Out in the cold: LHS Leadership students get an outdoors education

Kennedy Huestis of Wellington, Leadership Class teacher Jake Crawford, and Chris Bishop from Miller Lake West spoke to The Laker about the Leadership class’ camp-out at Dollar Lake on Oct. 18-19. (Healey photo)

FALL RIVER: Students in the Lockview High leadership class got an early taste of winter during a two day camping excursion that brought with it educational learning.

The 40 students and five teachers all camped out at Dollar Lake Provincial Park in Wyse’s Corner Oct. 18-19 . There they learned life skills and bonded with each other, with some students writing in their journals they got to know other students they may not have otherwise hung out with.

Kennedy Huestis of Wellington and Chris Bishop from Miller Lake West were tow of the Grade 12s taking part. The two spoke glowingly of the experience, even if the first blast of winter wasn’t exactly their cup of tea while camping in a tent.

“Even though it was cold and one of the coldest nights so far, it was a lot of fun,” said Huestis. “We learned a lot of different kind of skills that we didn’t have before.”

Bishop chuckled about the camping, although he said the best part for him was the firestarter.

“First snow of the year camping in a tent out in the woods wasn’t the most ideal situation for us,” he said with a smile.

He said the students hung around the campfire, singing songs, and learning more about each other they would ordinarily not know.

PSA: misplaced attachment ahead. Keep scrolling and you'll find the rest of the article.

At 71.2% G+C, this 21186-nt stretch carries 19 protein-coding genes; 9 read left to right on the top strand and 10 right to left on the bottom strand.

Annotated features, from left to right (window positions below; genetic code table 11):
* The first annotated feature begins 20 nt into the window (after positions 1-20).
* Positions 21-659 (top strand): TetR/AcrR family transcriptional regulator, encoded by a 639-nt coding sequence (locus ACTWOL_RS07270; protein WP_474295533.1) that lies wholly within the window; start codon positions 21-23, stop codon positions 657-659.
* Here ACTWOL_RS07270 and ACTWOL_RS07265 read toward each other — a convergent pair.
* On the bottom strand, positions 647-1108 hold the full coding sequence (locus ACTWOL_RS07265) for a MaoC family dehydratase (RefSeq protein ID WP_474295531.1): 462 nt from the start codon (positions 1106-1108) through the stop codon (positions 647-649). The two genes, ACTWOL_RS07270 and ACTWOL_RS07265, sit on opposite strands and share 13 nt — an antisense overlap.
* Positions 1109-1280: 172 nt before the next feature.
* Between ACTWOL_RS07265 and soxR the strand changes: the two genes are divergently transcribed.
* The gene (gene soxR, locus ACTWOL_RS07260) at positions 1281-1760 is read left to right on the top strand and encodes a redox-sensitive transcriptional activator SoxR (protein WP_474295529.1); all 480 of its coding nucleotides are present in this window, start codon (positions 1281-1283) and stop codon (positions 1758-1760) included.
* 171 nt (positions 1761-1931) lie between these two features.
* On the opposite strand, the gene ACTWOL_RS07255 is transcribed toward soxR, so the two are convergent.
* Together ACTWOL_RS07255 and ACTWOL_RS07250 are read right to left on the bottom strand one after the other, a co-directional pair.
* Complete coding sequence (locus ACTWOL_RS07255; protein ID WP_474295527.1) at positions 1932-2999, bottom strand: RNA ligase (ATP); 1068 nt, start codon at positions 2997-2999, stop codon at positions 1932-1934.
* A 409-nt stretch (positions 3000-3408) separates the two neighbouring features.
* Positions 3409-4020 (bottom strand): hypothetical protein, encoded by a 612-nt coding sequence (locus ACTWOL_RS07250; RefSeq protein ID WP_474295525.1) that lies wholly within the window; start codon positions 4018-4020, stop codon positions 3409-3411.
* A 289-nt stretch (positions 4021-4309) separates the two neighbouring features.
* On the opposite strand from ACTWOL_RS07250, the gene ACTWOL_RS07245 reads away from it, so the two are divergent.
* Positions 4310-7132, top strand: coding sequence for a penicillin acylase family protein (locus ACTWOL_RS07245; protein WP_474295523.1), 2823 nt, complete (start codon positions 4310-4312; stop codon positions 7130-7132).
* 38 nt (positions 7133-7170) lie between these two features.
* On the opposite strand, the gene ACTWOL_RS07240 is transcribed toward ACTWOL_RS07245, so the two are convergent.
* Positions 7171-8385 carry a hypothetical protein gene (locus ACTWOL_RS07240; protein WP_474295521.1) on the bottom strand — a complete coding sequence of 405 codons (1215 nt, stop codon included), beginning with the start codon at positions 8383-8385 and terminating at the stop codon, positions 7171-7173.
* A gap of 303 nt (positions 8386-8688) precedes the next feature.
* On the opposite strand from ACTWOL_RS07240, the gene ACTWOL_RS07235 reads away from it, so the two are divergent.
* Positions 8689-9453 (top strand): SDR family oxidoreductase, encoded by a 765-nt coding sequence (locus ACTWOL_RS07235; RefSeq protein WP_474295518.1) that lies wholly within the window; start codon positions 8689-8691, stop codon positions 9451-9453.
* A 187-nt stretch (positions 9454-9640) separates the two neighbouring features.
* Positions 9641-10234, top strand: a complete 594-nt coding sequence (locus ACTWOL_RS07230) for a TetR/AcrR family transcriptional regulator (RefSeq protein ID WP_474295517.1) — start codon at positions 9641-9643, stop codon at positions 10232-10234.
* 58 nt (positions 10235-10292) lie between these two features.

“Being with people that you don’t hang out with on a regular basis, it was nice to meet new people and share that experience with,” said Huestis.

Teacher Jake Crawford said he and five teachers took the 40 students on the excursion, where they learned about canoeing; building shelters; went on hikes; made a campfire; and enjoyed an outdoor game. Most of the time was tech-free except for after hours of the activities. The camping trip is one that takes place yearly; it’s happened for the past 10 years.

Huestis said there was a lot of leadership and team building skills learned. The two both liked the campfire the best, and not enjoying the cold weather they endured.

“It was a lot of survival skills, winter skills, shelter,” said Bishop. “We spent a lot of time on educational pieces.”

Crawford said the main reasoning behind the camp out is to see how in class incorporates in a global setting.

“There was a lot of bonding going on between the students with the games, activities, and in their tents,” he said. “It was also an appreciation of the outdoors.”